More and more people are interested in following vegetarian or vegan diets or reducing their use of animal products. A shift away from animal products is getting easier with more fortified and nutritious plant-based foods available.
A person may try a vegan diet for health, animal welfare, or religious reasons. In 2016, the Academy of Nutrition and Dietetics stated that a vegetarian or vegan diet could provide all the nutritional requirements of adults, children, and those who were pregnant or breast-feeding.
Even so, getting enough protein and essential vitamins and minerals can be harder for people who do not eat meat or animal products. A person must plan ahead to ensure they get enough protein, calcium, iron, and vitamin B-12, which people on an omnivorous diet get from animal products.
Read on for a list of some of the best plant-based foods for protein. We also discuss the differences between animal and plant proteins, and whether plant-based protein powders can be good sources of protein.
Fifteen best plant-based proteins
The right plant-based foods can be excellent sources of protein and other nutrients, often with fewer calories than animal products.
Some plant products, such as soy beans and quinoa, are complete proteins, which means that they contain all nine essential amino acids that humans need. Others are missing some of these amino acids, so eating a varied diet is important.
The following healthful, plant-based foods have a high-protein content per serving:
1. Tofu, Tempeh, and Edamame
Soy products are among the richest sources of protein in a plant-based diet. The protein content varies with how the soy is prepared:
firm tofu (soybean curds) contains about 10 g of protein per ½ cup
edamame beans (immature soybeans) contain 8.5 g of protein per ½ cup
tempeh contains about 15 g of protein per ½ cup
Tofu takes on the flavor of the dish it is prepared in so that it can be a versatile addition to a meal.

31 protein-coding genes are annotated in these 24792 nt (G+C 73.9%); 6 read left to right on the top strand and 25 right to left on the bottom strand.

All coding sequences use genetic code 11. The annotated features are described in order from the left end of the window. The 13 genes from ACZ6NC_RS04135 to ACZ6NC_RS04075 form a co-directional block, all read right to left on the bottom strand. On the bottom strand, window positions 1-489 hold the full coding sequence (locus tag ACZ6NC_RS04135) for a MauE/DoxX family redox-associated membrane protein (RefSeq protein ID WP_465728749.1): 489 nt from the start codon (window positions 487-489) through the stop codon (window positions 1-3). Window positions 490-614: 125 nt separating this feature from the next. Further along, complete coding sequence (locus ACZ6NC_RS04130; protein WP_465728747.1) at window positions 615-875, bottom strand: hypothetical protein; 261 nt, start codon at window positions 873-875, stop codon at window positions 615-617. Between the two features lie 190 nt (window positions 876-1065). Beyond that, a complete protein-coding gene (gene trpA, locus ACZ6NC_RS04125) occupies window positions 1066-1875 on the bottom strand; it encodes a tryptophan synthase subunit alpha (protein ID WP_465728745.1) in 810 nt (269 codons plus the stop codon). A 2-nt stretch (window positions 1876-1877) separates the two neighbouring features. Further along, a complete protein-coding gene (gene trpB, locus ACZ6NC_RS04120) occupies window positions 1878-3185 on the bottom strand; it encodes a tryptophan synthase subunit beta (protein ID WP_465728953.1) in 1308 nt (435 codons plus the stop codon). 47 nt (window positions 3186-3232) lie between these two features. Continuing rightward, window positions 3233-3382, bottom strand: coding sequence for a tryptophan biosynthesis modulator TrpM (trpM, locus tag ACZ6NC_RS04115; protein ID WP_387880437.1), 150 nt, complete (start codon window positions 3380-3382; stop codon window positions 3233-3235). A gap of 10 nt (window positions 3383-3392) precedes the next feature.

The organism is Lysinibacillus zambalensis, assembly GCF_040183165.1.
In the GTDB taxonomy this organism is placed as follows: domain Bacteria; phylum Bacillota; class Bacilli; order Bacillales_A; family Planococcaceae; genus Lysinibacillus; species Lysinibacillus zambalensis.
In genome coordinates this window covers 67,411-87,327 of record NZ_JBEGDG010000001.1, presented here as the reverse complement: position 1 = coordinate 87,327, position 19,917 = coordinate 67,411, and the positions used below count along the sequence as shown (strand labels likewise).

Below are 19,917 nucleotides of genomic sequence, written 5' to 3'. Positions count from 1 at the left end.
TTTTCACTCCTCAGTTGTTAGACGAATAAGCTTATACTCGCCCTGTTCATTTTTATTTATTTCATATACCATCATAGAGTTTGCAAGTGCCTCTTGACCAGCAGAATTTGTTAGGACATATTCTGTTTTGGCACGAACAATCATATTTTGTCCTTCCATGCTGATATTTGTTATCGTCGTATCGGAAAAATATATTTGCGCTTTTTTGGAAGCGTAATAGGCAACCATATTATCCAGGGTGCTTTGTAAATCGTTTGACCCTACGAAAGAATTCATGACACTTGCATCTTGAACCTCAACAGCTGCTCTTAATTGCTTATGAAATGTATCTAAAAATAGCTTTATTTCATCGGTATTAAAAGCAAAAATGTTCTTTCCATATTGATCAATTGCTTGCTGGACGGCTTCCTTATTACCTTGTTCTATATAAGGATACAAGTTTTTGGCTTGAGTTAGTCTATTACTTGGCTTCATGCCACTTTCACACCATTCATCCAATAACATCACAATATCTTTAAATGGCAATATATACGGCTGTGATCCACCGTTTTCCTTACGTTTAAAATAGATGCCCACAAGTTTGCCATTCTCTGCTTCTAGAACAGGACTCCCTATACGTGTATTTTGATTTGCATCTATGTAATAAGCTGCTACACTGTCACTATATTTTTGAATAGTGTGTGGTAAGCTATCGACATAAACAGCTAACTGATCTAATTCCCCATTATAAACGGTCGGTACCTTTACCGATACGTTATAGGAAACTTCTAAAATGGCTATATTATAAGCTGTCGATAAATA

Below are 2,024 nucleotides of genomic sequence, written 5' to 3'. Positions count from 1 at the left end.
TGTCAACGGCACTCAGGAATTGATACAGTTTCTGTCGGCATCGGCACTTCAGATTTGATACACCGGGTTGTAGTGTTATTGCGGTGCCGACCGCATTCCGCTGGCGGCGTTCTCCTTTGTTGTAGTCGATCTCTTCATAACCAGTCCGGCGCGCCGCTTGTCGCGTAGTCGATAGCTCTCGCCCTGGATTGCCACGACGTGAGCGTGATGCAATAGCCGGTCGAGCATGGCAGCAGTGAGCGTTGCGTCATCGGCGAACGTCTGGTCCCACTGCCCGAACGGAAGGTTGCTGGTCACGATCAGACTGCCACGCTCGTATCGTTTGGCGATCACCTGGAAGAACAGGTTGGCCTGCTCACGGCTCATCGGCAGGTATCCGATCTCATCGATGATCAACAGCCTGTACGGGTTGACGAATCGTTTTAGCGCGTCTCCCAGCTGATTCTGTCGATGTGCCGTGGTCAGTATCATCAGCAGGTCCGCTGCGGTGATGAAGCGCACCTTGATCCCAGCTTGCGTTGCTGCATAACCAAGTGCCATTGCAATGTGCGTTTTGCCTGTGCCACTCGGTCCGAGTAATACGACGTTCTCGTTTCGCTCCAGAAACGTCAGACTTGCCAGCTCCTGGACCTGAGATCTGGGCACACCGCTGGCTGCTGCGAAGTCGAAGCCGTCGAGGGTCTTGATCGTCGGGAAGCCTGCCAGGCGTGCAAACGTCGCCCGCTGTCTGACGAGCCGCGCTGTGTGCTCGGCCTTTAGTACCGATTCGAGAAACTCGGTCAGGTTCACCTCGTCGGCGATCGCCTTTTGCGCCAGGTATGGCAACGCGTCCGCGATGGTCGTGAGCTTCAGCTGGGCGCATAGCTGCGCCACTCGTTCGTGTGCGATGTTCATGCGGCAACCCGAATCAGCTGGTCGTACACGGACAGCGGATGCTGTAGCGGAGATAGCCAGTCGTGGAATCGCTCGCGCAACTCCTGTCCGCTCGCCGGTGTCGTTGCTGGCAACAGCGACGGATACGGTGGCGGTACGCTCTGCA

People can try tofu, as a meat substitute, in a favorite sandwich or soup. Tofu is also a popular meat substitute in some dishes, such as kung pao chicken and sweet and sour chicken.
These soy products also contain good levels of calcium and iron, which makes them healthful substitutes for dairy products.
Red or green lentils contain plenty of protein, fiber, and key nutrients, including iron and potassium.
Cooked lentils contain 8.84 g of protein per ½ cup.
Lentils are a great source of protein to add to a lunch or dinner routine. They can be added to stews, curries, salads, or rice to give an extra portion of protein.
Cooked chickpeas are high in protein, containing around 7.25 g per ½ cup.
Chickpeas can be eaten hot or cold, and are highly versatile with plenty of recipes available online. They can, for example, be added to stews and curries, or spiced with paprika and roasted in the oven.
A person can add hummus, which is made from chickpea paste, to a sandwich for a healthful, protein-rich alternative to butter.
Peanuts are protein-rich, full of healthful fats, and may improve heart health. They contain around 20.5 g of protein per ½ cup.
Peanut butter is also rich in protein, with 8 g per tablespoon, making peanut butter sandwiches a healthful complete protein snack.
Almonds offer 16.5 g of protein per ½ cup. They also provide a good amount of vitamin E, which is great for the skin and eyes.
Spirulina is blue or green algae that contain around 8 g of protein per 2 tablespoons. It is also rich in nutrients, such as iron, B vitamins — although not vitamin B-12 — and manganese.
Spirulina is available online, as a powder or a supplement. It can be added to water, smoothies, or fruit juice. A person can also sprinkle it over salad or snacks to increase their protein content.
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